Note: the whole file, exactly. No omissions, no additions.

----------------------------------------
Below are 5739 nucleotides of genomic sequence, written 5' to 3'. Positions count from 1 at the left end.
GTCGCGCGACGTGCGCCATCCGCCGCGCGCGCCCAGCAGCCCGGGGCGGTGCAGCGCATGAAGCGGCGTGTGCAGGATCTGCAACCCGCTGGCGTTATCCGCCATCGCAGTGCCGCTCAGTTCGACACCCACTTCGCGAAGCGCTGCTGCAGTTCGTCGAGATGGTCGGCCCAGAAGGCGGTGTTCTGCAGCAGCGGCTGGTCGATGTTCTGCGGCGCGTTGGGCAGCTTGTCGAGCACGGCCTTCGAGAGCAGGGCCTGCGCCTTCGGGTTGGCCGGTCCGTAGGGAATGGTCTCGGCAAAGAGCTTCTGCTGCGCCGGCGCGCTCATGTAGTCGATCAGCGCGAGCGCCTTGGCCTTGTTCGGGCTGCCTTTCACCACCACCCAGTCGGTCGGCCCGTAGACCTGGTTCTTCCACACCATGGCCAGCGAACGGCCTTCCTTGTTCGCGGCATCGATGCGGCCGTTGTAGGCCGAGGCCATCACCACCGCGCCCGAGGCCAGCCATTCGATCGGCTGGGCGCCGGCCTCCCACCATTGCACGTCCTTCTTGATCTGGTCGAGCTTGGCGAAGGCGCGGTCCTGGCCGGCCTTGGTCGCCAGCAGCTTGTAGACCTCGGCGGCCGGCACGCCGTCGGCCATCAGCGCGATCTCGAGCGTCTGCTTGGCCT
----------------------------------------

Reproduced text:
Below are 5739 nucleotides of genomic sequence, written 5' to 3'. Positions count from 1 at the left end.
GTCGCGCGACGTGCGCCATCCGCCGCGCGCGCCCAGCAGCCCGGGGCGGTGCAGCGCATGAAGCGGCGTGTGCAGGATCTGCAACCCGCTGGCGTTATCCGCCATCGCAGTGCCGCTCAGTTCGACACCCACTTCGCGAAGCGCTGCTGCAGTTCGTCGAGATGGTCGGCCCAGAAGGCGGTGTTCTGCAGCAGCGGCTGGTCGATGTTCTGCGGCGCGTTGGGCAGCTTGTCGAGCACGGCCTTCGAGAGCAGGGCCTGCGCCTTCGGGTTGGCCGGTCCGTAGGGAATGGTCTCGGCAAAGAGCTTCTGCTGCGCCGGCGCGCTCATGTAGTCGATCAGCGCGAGCGCCTTGGCCTTGTTCGGGCTGCCTTTCACCACCACCCAGTCGGTCGGCCCGTAGACCTGGTTCTTCCACACCATGGCCAGCGAACGGCCTTCCTTGTTCGCGGCATCGATGCGGCCGTTGTAGGCCGAGGCCATCACCACCGCGCCCGAGGCCAGCCATTCGATCGGCTGGGCGCCGGCCTCCCACCATTGCACGTCCTTCTTGATCTGGTCGAGCTTGGCGAAGGCGCGGTCCTGGCCGGCCTTGGTCGCCAGCAGCTTGTAGACCTCGGCGGCCGGCACGCCGTCGGCCATCAGCGCGATCTCGAGCGTCTGCTTGGCCT